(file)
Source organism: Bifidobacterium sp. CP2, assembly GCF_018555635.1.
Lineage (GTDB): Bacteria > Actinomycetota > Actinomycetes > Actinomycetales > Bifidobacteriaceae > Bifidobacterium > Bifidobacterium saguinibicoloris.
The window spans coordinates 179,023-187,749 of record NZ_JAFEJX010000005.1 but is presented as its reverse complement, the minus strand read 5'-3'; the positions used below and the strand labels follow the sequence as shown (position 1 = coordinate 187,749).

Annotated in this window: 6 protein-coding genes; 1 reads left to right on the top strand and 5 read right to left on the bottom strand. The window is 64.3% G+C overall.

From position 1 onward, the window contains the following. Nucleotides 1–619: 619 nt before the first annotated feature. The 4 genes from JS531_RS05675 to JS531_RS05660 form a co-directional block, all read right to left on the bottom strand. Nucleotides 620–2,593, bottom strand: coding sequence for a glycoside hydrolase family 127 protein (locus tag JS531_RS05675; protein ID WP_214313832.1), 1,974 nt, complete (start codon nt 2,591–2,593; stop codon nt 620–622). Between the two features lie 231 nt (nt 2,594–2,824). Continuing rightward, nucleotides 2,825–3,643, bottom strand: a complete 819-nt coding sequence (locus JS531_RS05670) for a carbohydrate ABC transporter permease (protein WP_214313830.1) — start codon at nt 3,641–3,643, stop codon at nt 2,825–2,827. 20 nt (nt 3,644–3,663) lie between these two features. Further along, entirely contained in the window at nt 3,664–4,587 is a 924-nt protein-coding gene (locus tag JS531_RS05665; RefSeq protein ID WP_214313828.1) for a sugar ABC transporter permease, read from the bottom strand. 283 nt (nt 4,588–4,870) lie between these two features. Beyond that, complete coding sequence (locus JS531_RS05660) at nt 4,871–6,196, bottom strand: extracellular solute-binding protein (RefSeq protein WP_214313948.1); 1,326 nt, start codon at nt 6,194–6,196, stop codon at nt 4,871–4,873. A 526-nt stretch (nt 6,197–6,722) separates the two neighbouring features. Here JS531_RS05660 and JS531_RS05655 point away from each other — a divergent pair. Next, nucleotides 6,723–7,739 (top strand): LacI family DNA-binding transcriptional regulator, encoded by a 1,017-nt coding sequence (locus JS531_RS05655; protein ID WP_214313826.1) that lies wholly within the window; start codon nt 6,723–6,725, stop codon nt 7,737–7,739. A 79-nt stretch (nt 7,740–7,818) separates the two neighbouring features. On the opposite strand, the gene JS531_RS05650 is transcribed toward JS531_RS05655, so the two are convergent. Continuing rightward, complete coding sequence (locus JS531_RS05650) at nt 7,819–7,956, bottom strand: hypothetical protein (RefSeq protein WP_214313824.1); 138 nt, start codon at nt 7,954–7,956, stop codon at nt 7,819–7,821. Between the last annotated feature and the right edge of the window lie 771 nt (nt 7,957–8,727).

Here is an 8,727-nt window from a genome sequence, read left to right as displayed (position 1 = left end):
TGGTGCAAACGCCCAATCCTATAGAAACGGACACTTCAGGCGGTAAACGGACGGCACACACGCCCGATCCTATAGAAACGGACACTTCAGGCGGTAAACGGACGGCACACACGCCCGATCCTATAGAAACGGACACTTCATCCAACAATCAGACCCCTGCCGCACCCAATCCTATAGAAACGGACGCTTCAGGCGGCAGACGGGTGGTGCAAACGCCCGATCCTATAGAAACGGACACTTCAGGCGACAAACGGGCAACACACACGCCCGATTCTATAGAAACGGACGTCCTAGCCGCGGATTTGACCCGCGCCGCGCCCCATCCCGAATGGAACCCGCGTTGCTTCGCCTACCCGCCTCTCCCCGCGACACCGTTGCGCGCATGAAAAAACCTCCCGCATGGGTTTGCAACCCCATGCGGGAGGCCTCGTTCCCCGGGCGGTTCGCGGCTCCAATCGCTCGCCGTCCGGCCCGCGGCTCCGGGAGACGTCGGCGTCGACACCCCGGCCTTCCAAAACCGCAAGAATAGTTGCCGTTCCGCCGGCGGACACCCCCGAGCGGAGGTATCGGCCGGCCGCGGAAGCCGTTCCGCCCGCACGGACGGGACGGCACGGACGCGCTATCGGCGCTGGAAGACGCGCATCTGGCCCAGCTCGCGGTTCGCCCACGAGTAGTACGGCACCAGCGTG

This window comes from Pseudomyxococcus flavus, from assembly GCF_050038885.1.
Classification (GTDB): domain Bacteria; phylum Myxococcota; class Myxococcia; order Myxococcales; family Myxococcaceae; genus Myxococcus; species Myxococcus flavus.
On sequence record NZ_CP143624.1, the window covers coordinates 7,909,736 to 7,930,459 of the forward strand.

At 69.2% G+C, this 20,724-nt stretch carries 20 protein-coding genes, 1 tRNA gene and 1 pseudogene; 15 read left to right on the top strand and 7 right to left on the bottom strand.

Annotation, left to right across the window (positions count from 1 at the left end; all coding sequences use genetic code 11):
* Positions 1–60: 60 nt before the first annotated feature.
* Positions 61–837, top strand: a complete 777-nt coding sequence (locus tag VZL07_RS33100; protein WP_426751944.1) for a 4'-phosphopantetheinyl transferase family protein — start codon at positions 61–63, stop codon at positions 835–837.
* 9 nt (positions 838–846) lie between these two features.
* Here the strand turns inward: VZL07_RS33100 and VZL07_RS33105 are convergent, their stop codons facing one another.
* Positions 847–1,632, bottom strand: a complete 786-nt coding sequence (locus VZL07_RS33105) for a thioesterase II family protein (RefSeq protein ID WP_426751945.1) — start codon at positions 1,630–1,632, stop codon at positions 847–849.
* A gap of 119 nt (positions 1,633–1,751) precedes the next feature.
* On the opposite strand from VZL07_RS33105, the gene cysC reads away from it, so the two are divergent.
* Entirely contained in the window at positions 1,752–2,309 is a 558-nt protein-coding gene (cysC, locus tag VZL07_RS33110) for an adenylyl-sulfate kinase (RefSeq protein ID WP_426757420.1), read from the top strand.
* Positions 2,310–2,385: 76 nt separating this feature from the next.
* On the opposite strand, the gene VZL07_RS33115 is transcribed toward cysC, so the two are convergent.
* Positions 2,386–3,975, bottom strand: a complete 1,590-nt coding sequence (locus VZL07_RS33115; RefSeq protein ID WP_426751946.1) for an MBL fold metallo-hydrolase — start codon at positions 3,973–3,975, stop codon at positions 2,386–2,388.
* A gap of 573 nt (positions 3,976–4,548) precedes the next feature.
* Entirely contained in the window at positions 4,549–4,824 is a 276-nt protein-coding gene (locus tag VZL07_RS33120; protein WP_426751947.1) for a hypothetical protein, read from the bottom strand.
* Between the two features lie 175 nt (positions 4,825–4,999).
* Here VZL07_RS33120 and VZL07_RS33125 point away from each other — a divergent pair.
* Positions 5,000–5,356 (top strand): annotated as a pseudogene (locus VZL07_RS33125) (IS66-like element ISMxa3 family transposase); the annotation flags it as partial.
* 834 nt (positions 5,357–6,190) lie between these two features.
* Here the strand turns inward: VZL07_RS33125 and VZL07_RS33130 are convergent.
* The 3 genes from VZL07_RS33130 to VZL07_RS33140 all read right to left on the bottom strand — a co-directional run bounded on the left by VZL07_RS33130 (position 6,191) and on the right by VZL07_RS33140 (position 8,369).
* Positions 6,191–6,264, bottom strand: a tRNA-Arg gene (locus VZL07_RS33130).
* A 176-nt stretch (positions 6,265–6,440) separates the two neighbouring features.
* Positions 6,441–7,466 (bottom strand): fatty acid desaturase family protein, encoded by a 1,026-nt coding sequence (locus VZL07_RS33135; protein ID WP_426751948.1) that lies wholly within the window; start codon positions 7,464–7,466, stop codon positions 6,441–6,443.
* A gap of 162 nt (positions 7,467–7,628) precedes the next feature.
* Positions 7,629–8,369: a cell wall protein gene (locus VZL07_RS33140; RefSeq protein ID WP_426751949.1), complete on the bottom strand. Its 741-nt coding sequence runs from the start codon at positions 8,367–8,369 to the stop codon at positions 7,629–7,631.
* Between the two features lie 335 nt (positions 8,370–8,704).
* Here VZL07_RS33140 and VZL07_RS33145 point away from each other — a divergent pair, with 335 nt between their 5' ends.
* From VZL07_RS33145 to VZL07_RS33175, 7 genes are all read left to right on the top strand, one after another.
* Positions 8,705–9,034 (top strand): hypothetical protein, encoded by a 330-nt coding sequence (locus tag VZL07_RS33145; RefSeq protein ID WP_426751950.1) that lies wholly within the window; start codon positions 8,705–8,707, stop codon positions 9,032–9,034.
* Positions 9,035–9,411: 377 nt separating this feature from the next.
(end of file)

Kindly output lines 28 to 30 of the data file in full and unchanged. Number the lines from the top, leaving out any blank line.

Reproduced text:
* Positions 5,000–5,356 (top strand): annotated as a pseudogene (locus VZL07_RS33125) (IS66-like element ISMxa3 family transposase); the annotation flags it as partial.
* 834 nt (positions 5,357–6,190) lie between these two features.
* Here the strand turns inward: VZL07_RS33125 and VZL07_RS33130 are convergent.